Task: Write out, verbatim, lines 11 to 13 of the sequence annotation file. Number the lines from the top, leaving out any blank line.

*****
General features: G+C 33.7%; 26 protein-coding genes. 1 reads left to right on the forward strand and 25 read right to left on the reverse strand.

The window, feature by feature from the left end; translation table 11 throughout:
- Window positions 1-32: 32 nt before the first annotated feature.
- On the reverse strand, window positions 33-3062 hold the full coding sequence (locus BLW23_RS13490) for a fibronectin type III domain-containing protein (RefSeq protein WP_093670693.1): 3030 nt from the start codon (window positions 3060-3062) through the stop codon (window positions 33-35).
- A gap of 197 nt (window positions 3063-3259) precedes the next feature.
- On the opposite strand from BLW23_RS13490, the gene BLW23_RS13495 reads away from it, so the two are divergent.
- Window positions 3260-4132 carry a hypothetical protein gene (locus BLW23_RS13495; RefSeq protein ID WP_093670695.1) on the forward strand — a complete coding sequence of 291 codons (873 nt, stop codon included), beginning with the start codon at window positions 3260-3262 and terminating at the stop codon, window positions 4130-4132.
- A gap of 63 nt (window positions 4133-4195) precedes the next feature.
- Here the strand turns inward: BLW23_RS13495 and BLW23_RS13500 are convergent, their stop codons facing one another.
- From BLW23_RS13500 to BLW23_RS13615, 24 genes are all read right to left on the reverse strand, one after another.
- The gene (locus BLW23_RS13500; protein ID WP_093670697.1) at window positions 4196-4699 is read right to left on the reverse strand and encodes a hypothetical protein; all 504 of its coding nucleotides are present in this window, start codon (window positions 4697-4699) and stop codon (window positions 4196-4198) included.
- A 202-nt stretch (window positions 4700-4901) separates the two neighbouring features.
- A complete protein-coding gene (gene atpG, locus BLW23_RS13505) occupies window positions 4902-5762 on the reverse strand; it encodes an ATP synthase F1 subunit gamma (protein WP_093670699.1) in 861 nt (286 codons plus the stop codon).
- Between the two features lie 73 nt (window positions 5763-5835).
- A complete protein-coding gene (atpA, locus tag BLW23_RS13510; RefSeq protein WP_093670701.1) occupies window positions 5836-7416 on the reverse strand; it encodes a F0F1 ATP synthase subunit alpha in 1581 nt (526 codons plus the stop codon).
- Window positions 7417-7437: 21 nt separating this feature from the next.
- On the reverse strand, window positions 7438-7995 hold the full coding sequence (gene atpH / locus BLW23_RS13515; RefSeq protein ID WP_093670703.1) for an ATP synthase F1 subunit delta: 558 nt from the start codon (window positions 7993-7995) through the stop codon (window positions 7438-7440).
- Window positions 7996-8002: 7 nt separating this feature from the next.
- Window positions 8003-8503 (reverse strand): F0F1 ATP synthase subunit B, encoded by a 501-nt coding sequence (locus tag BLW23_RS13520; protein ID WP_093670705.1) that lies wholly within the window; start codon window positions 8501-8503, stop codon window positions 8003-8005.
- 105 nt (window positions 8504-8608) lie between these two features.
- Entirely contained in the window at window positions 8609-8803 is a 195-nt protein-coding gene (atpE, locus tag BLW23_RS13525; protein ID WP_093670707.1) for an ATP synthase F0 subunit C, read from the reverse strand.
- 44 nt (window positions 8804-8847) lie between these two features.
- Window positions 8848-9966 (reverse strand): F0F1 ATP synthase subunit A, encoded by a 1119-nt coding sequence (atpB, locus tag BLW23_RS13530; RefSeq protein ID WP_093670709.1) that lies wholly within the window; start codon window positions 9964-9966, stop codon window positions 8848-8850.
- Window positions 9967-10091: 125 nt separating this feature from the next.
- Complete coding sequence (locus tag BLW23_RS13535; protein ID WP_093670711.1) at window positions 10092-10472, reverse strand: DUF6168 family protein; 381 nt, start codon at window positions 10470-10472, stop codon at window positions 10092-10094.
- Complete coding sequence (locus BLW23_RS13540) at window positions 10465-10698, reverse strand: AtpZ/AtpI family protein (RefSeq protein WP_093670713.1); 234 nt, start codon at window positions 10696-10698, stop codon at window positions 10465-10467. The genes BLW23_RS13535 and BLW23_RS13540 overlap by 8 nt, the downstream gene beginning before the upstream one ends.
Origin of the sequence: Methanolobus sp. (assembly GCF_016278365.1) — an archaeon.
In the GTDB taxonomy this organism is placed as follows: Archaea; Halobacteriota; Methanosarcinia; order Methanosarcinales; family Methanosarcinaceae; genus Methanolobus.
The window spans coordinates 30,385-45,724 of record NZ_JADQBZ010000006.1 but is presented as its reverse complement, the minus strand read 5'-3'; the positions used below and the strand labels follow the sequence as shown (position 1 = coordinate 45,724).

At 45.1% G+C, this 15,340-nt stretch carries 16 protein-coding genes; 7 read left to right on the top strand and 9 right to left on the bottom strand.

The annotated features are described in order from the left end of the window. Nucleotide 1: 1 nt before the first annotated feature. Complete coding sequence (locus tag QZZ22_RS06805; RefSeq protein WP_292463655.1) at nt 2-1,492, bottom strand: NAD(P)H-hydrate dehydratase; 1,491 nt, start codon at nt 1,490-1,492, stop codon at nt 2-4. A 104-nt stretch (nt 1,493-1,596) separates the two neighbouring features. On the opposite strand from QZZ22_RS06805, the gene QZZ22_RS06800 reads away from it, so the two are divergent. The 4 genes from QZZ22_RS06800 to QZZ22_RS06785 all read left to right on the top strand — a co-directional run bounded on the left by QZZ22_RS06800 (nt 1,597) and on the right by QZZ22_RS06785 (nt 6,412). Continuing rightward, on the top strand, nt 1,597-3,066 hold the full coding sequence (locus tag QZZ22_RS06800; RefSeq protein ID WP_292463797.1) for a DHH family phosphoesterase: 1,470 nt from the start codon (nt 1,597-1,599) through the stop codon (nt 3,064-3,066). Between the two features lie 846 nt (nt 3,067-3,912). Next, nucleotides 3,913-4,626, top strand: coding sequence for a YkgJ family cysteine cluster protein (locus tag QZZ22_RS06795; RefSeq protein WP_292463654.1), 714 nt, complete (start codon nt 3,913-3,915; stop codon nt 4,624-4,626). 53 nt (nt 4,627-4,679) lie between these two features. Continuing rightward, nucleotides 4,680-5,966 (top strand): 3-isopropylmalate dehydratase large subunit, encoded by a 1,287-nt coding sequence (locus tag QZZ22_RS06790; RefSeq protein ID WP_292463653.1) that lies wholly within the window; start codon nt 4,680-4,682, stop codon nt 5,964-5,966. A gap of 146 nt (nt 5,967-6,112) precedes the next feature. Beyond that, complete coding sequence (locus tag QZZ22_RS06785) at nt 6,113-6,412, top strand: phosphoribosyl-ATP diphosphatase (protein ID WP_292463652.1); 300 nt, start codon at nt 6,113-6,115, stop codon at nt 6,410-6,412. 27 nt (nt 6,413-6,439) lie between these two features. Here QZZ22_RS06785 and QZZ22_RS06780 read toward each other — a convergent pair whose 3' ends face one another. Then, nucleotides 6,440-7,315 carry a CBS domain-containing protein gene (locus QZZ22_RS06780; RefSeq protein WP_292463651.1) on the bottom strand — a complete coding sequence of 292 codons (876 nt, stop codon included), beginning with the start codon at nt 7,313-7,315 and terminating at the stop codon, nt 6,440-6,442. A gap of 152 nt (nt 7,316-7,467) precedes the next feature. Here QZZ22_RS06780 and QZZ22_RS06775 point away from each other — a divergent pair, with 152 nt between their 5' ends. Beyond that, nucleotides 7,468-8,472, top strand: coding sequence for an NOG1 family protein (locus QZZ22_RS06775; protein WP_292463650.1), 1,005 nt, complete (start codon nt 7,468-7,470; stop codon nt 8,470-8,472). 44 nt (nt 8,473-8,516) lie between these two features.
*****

- The gene (locus BLW23_RS13500; protein ID WP_093670697.1) at window positions 4196-4699 is read right to left on the reverse strand and encodes a hypothetical protein; all 504 of its coding nucleotides are present in this window, start codon (window positions 4697-4699) and stop codon (window positions 4196-4198) included.
- A 202-nt stretch (window positions 4700-4901) separates the two neighbouring features.
- A complete protein-coding gene (gene atpG, locus BLW23_RS13505) occupies window positions 4902-5762 on the reverse strand; it encodes an ATP synthase F1 subunit gamma (protein WP_093670699.1) in 861 nt (286 codons plus the stop codon).